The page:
Why choose a university
Businesses often work with universities on innovative ways to improve products, services and productivity. This can include research on how to reduce carbon emissions and promote sustainability.
Find the right university
Examples of universities who collaborate with businesses on carbon-reducing projects:
- University of Derby
- Liverpool John Moores University
- Lancaster University
- University of Chester
- University of Plymouth
- Birmingham University
Some universities can help you obtain grant funding or provide a student to work on a specific project.
Another option is the Knowledge Transfer Partnership (KTP). This scheme connects you to a university who will develop a project and recruit a suitable graduate to work at your business.
The scheme lasts 12-36 months and is part-funded by a grant. You will need to contribute about one-third of the overall cost. For small businesses this is typically about £35,000 per year.
Case study of working with a university: Riverford farm
Using the KTP scheme, Riverford farm made a carbon footprint study with the University of Exeter’s Centre for Energy & Environment.
The study highlighted 3 main areas of focus for reducing carbon emissions:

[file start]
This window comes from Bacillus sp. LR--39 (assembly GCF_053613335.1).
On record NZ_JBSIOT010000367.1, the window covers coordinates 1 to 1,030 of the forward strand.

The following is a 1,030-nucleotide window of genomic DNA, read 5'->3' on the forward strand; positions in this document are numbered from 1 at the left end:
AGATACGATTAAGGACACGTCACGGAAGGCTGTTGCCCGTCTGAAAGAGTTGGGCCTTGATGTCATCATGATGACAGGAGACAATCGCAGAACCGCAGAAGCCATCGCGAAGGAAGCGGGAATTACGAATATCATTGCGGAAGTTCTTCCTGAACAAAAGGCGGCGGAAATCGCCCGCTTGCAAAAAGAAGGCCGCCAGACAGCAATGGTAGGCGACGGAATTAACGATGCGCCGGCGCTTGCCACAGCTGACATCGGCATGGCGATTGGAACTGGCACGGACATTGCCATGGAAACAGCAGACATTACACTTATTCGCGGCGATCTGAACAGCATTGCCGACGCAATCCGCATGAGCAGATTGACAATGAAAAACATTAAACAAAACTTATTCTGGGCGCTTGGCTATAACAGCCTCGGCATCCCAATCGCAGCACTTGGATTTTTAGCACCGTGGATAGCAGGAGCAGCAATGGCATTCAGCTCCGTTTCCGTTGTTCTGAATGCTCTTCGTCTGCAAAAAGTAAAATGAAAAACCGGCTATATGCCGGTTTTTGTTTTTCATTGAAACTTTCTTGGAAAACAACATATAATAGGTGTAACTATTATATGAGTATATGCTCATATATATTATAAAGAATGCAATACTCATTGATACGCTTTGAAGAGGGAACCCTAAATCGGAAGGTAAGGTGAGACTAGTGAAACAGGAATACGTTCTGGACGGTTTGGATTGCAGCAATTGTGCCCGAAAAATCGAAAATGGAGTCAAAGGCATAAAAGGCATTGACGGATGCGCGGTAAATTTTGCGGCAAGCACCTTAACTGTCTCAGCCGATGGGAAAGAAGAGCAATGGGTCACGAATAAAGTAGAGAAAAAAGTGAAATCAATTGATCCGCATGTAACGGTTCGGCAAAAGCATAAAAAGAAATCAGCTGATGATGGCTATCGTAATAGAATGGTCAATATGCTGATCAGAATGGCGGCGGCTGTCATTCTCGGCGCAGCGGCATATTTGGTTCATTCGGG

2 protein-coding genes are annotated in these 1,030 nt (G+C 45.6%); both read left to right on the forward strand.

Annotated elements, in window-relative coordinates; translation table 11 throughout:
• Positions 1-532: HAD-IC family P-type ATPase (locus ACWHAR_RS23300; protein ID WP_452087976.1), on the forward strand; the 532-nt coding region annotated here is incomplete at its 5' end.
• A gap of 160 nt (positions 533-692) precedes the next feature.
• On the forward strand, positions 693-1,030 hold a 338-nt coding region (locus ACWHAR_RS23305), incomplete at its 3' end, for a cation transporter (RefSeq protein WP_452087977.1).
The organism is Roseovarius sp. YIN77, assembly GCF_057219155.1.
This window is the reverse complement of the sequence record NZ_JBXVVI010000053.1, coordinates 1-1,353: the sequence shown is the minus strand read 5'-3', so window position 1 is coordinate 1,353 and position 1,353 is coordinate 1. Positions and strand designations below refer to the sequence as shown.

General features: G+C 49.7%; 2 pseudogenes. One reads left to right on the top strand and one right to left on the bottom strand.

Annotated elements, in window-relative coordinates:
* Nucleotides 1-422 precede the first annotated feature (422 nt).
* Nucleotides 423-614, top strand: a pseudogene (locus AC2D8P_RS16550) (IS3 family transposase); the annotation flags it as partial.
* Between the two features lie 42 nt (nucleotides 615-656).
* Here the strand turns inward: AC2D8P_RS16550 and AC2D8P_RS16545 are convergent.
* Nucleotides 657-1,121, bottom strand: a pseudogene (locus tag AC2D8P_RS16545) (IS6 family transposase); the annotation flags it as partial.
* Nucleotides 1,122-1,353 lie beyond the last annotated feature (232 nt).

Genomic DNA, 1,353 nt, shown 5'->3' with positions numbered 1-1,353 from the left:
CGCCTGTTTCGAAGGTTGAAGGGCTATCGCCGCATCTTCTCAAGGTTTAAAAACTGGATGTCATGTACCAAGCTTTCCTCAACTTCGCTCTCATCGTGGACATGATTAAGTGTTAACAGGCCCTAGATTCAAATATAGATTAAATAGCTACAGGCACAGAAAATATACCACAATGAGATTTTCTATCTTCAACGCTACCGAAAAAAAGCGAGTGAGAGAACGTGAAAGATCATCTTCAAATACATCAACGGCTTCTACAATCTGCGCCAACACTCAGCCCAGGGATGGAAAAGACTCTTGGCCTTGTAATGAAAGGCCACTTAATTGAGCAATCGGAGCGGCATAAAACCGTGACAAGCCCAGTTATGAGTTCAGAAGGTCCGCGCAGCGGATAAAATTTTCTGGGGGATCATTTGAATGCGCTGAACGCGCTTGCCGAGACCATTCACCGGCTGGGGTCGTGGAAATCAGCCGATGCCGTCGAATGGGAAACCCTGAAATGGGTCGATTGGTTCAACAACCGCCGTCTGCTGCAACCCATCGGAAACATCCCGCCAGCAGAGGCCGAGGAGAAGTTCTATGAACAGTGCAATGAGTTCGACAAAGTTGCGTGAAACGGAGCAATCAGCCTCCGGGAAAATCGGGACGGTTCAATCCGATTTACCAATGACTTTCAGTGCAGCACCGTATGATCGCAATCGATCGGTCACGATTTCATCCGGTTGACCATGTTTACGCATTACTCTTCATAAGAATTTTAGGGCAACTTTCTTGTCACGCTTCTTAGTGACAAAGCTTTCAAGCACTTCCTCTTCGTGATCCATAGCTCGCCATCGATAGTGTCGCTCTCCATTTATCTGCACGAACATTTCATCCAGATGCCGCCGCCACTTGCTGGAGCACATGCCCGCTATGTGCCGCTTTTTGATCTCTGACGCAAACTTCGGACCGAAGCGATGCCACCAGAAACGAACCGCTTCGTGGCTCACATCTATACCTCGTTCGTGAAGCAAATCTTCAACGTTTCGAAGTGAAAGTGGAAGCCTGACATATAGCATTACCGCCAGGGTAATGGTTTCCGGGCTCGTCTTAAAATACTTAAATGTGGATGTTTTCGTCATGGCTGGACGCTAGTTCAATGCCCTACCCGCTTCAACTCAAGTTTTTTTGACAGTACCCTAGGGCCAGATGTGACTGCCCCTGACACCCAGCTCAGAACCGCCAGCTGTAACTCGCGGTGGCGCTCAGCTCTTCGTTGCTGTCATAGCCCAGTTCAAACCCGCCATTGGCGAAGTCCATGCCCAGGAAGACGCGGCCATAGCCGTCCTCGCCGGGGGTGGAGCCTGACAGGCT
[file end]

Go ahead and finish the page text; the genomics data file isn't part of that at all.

- packaging and materials
- electricity usage
At Riverford farm, transport accounted for 72% of its total carbon emissions. This included:
- transporting goods
- delivering to customers
- business travel
- co-owner commuting
To cut emissions, the following action was taken:
- optimising transport routes to reduce mileage
- no air-freighted food
- setting a target of using 70% electric vehicles by 2023
Use of packaging and materials
Packaging and materials accounted for 14% of the farm’s carbon emissions. This included:
- plastic bags, films and bottles (40.85%)
- pallet wrap (25.13%)
- plastic punnets (17.93%)
- chill pack and insulation (11.79%)
To cut emissions, plastic packaging was removed entirely from many products. It was replaced by recyclable or compostable substitutes. Now over 91% of packaging is biodegradable.
Electricity accounted for 11% of the farm’s carbon emissions. The decision was taken to: